Why is this relevant to the polymer industry? As fossil fuel supplies increase in price and supplies dwindle, the industry has to look at a long-term sustainable supply strategy primarily from plants. The technology to produce bioethanol is already in place for the automotive fuel industry, so it is available as a resource to produce ethylene and polyethylene, particularly in Brazil where production from sugar cane is high and arable land is abundant. Braskem is the market leader and supplies this polyethylene into the global market at a price premium, the company commented that it would not be possible to grow enough sugar cane to replace all of the Braskem polyethylene production. Dow and other companies are working on their own ethanol to ethylene technology in the region. In Brazil the sugar mills now tend to have a distillery attached and either supply sugar or ethanol depending on the market prices. There is technology to manufacture polypropylene from ethanol and other plant sourced feedstocks, and Solvay is planning to produce “green” PVC in Brazil with the ethylene component from plants (the chloride is from salt).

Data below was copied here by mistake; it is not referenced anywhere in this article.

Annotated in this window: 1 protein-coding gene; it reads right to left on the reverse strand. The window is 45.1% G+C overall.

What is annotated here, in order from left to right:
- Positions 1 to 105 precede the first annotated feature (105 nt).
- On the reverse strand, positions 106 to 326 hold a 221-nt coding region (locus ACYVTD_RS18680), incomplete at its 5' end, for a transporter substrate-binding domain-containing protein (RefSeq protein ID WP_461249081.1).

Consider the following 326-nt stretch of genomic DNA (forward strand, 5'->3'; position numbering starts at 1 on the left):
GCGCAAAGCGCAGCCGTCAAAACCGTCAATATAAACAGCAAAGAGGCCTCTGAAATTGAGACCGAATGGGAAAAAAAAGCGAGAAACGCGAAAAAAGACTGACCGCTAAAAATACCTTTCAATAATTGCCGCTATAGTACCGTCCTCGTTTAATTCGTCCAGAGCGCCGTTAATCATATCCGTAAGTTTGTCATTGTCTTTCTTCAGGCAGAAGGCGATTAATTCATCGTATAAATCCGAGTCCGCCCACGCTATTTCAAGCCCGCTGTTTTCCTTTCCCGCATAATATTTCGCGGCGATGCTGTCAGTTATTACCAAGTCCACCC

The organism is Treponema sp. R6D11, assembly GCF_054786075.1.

The ethanol price is now linked to automotive fuel with a price fix by the Brazilian government directly affecting the global markets. Sarah Hickinbottom at LMC has been looking at the price changes in vegetable oils and bioethanol in relation to oil pricing.

Further developments